|Methods of Evaluation:||There will be a comprehensive unit examination and practical examination at the end of each of the three units. There will be a maximum of 3 very short quizzes &/or case studies per unit. The final grade will be calculated as follows:|
|Comprehensive Unit Lecture exams (3 units x 100)||300|
|Comprehensive Unit Practicals (3 units x 100)||300|
|Short Quizzes/Case Studies per unit (3 units x 10)||30|
|Make-Up Policies:||There may arise occasions when due to illness or other personal matters, a student may be unable to attend an examination. The student is expected to inform the faculty as soon as possible. Make-ups will be arranged for excused absences only. The faculty reserves the right to determine what is a reasonable excuse & verification of cause for an absence may be required. Absences other than documented illness will mean that 10 points will be deducted from the total points on that examination grade.|
General Policies of the School of Health Professions
|Academic Progress:||Information regarding the Student's academic progress in this course will be shared with their Academic Advisor and/or Department Chair. Student's making unsatisfactory progress will be referred to the Office of Student Affairs for assistance.|
|Academic Integrity:||Academic dishonesty includes, but is not limited to, cheating, plagiarism, collusion, the submission for credit of any work or materials that are attributable in whole or in part to another person, taking an examination for another person, and any act designed to give unfair advantage to a student or the attempt to commit such an act. Procedures to be followed in the event of alleged academic dishonesty are described in the Rules and Regulations of the Board of Regents of The University of Texas System, and the SAHS Student Handbook. Alleged academic dishonesty issues should be reported to the Student Affairs Officer.|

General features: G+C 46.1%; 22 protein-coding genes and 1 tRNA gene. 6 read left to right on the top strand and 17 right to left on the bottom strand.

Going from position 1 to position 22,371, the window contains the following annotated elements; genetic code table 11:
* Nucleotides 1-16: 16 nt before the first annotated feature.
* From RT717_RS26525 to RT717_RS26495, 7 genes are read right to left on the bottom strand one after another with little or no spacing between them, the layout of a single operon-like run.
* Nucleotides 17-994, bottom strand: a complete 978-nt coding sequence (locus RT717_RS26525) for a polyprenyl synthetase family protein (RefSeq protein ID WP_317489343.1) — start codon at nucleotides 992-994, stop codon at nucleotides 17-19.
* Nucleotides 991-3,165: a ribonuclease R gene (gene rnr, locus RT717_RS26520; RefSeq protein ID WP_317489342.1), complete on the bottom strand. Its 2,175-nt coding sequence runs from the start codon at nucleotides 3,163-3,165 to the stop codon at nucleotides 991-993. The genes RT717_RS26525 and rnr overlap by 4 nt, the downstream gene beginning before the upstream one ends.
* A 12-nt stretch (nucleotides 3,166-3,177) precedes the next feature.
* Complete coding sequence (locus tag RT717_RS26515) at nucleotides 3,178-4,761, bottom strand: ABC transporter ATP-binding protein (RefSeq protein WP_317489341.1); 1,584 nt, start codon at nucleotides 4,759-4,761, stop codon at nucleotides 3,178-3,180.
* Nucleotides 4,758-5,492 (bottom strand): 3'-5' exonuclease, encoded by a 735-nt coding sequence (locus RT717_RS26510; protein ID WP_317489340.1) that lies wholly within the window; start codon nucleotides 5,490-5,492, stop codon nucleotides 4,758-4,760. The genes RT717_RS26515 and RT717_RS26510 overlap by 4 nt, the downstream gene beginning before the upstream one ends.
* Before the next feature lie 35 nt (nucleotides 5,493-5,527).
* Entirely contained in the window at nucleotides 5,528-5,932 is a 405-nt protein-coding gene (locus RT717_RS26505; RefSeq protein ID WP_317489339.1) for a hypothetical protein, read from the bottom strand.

|Professional Behavior:||As a part of a professional program, you are expected to conduct yourselves in a manner consistent with the level of trust and responsibility that will be placed on you when you are part of a health care team. You are expected to be honest in your dealings with your instructor and your peers. You are also expected to be able to follow instructions, to act with the utmost integrity, to follow safety protocols while in laboratory, to perform laboratory work with care, and to act in accordance with those standards characteristic of those we call "professionals."|
Behavior during examinations, written and practical, will be monitored. Inappropriate behavior may result in pursuance of disciplinary action.
|University Statement on Equality, Tolerance, and Affirmative Action:||Please indicate by the end of the second week of the semester if you will need accommodations under the Americans with Disabilities Act (Public Law 101-336). If the need for ADA accommodations should arise during the semester you will need to make your request within one week of returning to classes. You may contact your Instructor or the Office of Student Affairs.|
|Course Evaluation:||Students will be given the opportunity to evaluate the instructor and course near the end of the course/semester. When submitting course evaluations students must follow the guidelines provided by the course instructor or the department.|